Andrzej Jeziorski/SINGAPORE

Indonesian accident investigators say they have contacted police after formally confirming that a SilkAir Boeing 737-300 may have been deliberately crashed by one of the crew in December 1997, near Palembang, Sumatra.

All 104 passengers and crew on board the 737, which was operating flight MI185 from Jakarta to Singapore, were killed when the aircraft plummeted to the ground from its cruising altitude of 35,000ft (10,675m). Leaked information has long suggested an act of suicide by a financially stricken and mentally troubled pilot. The latest interim report from the Indonesian Air Accident Investigation Commission (AAIC), released with heavily restricted circulation on 25 August, is the first time the investigators, and subsequently SilkAir, have formally admitted that pilot suicide was a possible cause.

"Suicide is not the conclusion at this point, but it could be a cause," says SilkAir general manager Mak Swee Wah.

The AAIC report says: "Wreckage investigation and the flight data recorder [FDR] recordings indicate that at impact the horizontal stabiliser had a nose-down trim which was different from the last known trim setting for cruise flight at the stoppage of the FDR, which could indicate a manual input from the cockpit."

The FDR and the cockpit voice recorder (CVR) stopped working before the aircraft began its descent. The AAIC adds that it has taken into account reconstructions and simulations that, according to unconfirmed reports, show the descent trajectory could only have been flown deliberately.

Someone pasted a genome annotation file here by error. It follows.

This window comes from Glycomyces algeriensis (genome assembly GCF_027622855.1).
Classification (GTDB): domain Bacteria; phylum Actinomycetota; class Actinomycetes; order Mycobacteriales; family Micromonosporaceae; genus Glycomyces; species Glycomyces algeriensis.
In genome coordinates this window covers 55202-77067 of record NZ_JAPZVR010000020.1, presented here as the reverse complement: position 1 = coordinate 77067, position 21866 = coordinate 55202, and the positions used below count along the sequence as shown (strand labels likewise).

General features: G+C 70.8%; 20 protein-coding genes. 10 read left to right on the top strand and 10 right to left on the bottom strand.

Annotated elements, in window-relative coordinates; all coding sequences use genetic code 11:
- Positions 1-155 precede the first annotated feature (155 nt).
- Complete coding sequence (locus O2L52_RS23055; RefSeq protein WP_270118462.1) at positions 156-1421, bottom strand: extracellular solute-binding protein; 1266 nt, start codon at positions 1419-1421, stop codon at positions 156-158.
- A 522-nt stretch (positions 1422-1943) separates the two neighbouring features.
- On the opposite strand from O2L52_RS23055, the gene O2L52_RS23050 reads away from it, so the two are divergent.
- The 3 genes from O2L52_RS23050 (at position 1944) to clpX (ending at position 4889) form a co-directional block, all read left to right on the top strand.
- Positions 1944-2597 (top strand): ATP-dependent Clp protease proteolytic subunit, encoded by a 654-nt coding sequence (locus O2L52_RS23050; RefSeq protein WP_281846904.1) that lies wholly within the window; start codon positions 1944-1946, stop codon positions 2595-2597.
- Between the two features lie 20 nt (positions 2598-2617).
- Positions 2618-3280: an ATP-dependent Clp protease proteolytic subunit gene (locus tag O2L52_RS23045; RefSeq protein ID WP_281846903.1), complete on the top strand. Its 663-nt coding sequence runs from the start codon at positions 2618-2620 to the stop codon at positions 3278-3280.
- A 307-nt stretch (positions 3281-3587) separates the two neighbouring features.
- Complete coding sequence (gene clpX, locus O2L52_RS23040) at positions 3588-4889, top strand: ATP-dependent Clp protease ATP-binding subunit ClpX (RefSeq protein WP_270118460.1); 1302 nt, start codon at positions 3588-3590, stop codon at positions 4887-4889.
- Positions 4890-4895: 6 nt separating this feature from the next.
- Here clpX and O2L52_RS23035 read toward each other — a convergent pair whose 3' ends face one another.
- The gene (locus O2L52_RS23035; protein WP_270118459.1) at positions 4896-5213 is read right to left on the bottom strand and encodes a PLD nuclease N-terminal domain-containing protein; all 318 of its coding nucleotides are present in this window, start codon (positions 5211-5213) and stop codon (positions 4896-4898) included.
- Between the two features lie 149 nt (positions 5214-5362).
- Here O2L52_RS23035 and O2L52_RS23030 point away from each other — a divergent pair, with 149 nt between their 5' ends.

SilkAir says the captain and first officer were "fit to fly-by the best standards in the industry", despite AAIC confirmation that the captain had been suffering serious financial problems and had three disciplinary counts against him in the months leading up to the crash.

Indonesia's communications minister Giri Hadihardjono has written to his Singaporean counterpart Yeo Cheow Tong, citing suspicions of "unlawful interference" contributing to the accident. The matter has been referred to the Indonesian police for further investigation, while the Singaporean Government has also passed the findings to its police.

While the details remain unconfirmed officially, Tsu is understood to have run up debts of about S$3 million ($1.8 million) and to have taken out several insurance policies totalling S$3.4 million.

SilkAir has revealed details of three disciplinary actions facing Tsu. On 3 March, 1997, Tsu executed a go-around after a failed approach to Manado, but failed to file the necessary report, triggering an internal company inquiry.

On 24 June 1997, Tsu was en route to Jakarta with the same first officer as on the Manado flight. SilkAir says that before take-off Tsu deactivated the CVR in an attempt to preserve a recording of a conversation with his co-pilot (CVRs typically work on half-hour loops). This led to Tsu's demotion from line instructor pilot to captain. On the fatal 19 December flight, the CVR and the FDR stopped working before the aircraft's descent.

On 20 November 1997, Tsu returned to his departure airfield with engine problems, but again failed to file the relevant documentation. "He was counselled verbally and in writing," says the airline.

According to SilkAir parent Singapore Airlines (SIA), SilkAir general manager Mak is to be replaced imminently by Paul Tan, SIA's general manager for the UK and Ireland. Mak will return to SIA as a divisional vice-president.

Source: Flight International